‘The Teacher says, “Where is my guest room
where I may eat the Passover with my disciples?”‘
Then he will show you a large upper room furnished and ready.
Make the preparations for us there.”
The disciples then went off, entered the city,
and found it just as he had told them;
and they prepared the Passover.
While they were eating,
he took bread, said the blessing,
broke it, gave it to them, and said,
“Take it; this is my body.”
Then he took a cup, gave thanks, and gave it to them,
and they all drank from it.
He said to them,
“This is my blood of the covenant,
which will be shed for many.
Amen, I say to you,
I shall not drink again the fruit of the vine
until the day when I drink it new in the kingdom of God.”
Then, after singing a hymn,
they went out to the Mount of Olives.

05.20.18 – Pentecost Sunday (Year B)

Welcome Back to Banquet of the Word!
Join us every week for background on the Sunday readings.
Our mission is simple: We want to help everyone in “pew-land” get more out of mass.

Buckle up! Today is packed with meaning.

liturgical calendar

Where in the liturgical year are we?

Today we celebrate Pentecost, which marks the end of the Easter season. In the image above, we are at the black line between “Easter” and “Ordinary Time.” “Ordinary” does not mean plain, it means ordinal, as in, “in a numbered fashion.” After today,  we return to Old Testament readings for R1, and for Reading 2 we will hear from one of St. Paul’s letters. Because we are in year A, we will continue to hear from Matthew.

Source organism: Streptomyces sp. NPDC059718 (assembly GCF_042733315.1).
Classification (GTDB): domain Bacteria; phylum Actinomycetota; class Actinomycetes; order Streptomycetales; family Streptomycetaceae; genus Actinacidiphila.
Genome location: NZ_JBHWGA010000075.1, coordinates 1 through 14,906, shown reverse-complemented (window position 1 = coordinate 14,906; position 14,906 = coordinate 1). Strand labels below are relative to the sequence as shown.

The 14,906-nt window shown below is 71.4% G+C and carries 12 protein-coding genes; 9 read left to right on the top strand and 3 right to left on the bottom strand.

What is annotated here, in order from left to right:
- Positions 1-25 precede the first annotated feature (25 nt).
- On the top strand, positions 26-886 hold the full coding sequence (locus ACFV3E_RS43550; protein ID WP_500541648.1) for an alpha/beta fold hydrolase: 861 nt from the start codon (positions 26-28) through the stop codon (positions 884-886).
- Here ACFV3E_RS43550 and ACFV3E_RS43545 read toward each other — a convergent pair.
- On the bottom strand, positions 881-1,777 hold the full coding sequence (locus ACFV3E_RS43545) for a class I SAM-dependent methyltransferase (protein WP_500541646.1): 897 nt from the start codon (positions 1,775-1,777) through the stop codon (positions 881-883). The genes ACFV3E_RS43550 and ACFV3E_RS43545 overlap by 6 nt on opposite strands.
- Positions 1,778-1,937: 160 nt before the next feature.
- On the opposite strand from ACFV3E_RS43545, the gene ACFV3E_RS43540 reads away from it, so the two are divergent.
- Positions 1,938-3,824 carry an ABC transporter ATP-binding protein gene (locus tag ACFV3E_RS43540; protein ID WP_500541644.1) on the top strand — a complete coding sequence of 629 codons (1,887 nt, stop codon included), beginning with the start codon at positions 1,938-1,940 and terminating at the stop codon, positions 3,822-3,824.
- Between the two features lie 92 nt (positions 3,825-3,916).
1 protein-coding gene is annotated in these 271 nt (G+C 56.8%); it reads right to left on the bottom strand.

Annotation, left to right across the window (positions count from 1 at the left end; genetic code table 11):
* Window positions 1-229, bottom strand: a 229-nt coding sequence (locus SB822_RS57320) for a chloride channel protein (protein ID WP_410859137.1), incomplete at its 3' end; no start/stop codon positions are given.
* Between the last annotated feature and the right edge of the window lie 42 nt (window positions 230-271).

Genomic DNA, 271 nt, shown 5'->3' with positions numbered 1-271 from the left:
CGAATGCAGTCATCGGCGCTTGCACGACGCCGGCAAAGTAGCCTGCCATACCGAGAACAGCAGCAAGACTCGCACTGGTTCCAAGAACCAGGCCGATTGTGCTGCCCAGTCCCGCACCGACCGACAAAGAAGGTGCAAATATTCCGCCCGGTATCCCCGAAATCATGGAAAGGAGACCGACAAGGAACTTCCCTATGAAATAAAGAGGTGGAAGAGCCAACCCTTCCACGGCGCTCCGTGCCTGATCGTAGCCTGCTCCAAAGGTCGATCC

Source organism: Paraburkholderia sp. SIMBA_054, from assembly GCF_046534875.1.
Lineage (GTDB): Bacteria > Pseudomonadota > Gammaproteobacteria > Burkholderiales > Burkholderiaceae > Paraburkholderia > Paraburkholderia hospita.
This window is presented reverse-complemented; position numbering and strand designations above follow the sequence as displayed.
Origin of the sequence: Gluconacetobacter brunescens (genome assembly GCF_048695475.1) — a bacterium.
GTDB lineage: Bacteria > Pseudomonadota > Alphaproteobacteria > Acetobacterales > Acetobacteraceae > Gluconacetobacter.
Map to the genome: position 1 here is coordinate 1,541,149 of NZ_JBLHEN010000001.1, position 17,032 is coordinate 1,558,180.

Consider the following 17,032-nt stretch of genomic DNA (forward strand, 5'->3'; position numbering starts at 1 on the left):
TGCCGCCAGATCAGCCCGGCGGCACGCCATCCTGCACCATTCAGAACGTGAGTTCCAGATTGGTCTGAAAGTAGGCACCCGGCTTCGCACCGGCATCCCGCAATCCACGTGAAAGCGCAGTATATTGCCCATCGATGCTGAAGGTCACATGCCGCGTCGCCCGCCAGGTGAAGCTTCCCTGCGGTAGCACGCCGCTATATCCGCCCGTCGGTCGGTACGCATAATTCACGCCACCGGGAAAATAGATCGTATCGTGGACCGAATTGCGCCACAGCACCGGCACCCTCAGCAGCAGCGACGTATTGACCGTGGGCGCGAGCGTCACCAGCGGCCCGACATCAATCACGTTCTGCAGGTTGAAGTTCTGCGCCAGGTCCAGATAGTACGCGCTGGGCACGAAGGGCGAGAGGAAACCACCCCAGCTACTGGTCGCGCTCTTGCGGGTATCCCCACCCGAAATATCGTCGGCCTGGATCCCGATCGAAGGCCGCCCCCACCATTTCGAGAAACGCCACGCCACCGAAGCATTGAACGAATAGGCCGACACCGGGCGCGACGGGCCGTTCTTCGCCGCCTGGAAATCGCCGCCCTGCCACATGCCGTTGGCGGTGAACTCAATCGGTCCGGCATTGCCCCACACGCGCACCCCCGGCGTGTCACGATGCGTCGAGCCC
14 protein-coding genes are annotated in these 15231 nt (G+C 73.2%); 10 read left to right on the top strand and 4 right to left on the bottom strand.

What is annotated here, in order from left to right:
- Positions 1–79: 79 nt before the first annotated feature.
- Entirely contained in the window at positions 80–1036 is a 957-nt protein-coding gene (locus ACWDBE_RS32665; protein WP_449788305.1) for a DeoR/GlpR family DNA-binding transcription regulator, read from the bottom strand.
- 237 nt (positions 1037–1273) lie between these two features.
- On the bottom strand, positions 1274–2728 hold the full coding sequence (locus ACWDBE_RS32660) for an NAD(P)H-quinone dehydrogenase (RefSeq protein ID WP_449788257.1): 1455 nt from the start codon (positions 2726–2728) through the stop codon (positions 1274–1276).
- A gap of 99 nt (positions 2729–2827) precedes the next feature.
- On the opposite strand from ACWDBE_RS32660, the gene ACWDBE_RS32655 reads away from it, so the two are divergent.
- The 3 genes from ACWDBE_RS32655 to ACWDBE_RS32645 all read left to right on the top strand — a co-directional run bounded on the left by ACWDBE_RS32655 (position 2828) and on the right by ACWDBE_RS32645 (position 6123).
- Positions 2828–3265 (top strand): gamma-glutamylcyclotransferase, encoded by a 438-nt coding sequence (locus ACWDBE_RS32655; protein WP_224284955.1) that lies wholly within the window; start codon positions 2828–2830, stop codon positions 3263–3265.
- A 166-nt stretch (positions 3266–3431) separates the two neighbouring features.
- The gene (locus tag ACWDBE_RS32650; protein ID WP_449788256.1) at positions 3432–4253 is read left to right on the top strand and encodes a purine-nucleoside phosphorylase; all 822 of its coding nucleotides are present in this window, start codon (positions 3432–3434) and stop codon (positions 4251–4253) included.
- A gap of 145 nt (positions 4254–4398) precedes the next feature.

Pentecost originated in the Old Testament; it was called the Feast of Harvest. “Pente” + “Cost” translates loosely to “fiftieth (50th).” Here’s why that matters:

Fun fact:
For the Jews, Pentecost was celebrated 50 days after the Feast of Firstfruits. This is when the people gave an offering to the Lord from their first fruits (from the best, heartiest foods they’d grown).

For us today, Pentecost is  celebrated 50 days after Jesus was crucified. This begs the question, how was Jesus’s death considered a first fruit? Well, if a first fruit is an offering, then Jesus’s death certainly was an offering of his life for our sins.

Reading 1: Acts 2:1-11
(The 1st Reading is Old Testament. It always links to the Gospel. During the Easter season the 1st reading is Acts of the Apostles.)

Today we see the gift Jesus left for his people after He Ascends into Heaven – the Holy Spirit. It comes as boldly as ever – in the form of fire. You may recall that in the OT, God’s presence is represented by both Cloud & Fire. Today is all about FIRE.

  • God appeared to Moses in the form of a burning bush.
  • When Moses led the Israelites through the desert he was guided by a fire at night.
  • God signed a contract with Abraham using fire.

There are many examples. Fire is not always destructive, but as in this case, fire is a sign of God’s intense love for his people.